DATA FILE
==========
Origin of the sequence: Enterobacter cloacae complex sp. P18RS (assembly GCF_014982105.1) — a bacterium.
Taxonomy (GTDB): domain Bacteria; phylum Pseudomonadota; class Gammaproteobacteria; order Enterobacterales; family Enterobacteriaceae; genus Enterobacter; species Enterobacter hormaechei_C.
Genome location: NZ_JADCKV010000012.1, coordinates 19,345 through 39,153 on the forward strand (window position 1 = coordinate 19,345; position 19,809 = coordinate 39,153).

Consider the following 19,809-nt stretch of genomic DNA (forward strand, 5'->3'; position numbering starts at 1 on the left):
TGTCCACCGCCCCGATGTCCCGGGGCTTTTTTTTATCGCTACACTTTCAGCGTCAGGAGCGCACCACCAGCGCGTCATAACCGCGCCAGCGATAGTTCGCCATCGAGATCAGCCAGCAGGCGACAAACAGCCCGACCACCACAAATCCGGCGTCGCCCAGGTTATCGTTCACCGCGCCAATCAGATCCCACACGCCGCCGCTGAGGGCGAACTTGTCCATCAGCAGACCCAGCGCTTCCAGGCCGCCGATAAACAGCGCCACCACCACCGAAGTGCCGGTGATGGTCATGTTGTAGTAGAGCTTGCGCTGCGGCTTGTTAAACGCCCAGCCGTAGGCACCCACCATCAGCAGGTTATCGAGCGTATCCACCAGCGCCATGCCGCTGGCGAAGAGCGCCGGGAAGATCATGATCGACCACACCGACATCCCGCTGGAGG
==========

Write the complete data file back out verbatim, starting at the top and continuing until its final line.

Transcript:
Origin of the sequence: Enterobacter cloacae complex sp. P18RS (assembly GCF_014982105.1) — a bacterium.
Taxonomy (GTDB): domain Bacteria; phylum Pseudomonadota; class Gammaproteobacteria; order Enterobacterales; family Enterobacteriaceae; genus Enterobacter; species Enterobacter hormaechei_C.
Genome location: NZ_JADCKV010000012.1, coordinates 19,345 through 39,153 on the forward strand (window position 1 = coordinate 19,345; position 19,809 = coordinate 39,153).

Consider the following 19,809-nt stretch of genomic DNA (forward strand, 5'->3'; position numbering starts at 1 on the left):
TGTCCACCGCCCCGATGTCCCGGGGCTTTTTTTTATCGCTACACTTTCAGCGTCAGGAGCGCACCACCAGCGCGTCATAACCGCGCCAGCGATAGTTCGCCATCGAGATCAGCCAGCAGGCGACAAACAGCCCGACCACCACAAATCCGGCGTCGCCCAGGTTATCGTTCACCGCGCCAATCAGATCCCACACGCCGCCGCTGAGGGCGAACTTGTCCATCAGCAGACCCAGCGCTTCCAGGCCGCCGATAAACAGCGCCACCACCACCGAAGTGCCGGTGATGGTCATGTTGTAGTAGAGCTTGCGCTGCGGCTTGTTAAACGCCCAGCCGTAGGCACCCACCATCAGCAGGTTATCGAGCGTATCCACCAGCGCCATGCCGCTGGCGAAGAGCGCCGGGAAGATCATGATCGACCACACCGACATCCCGCTGGAGG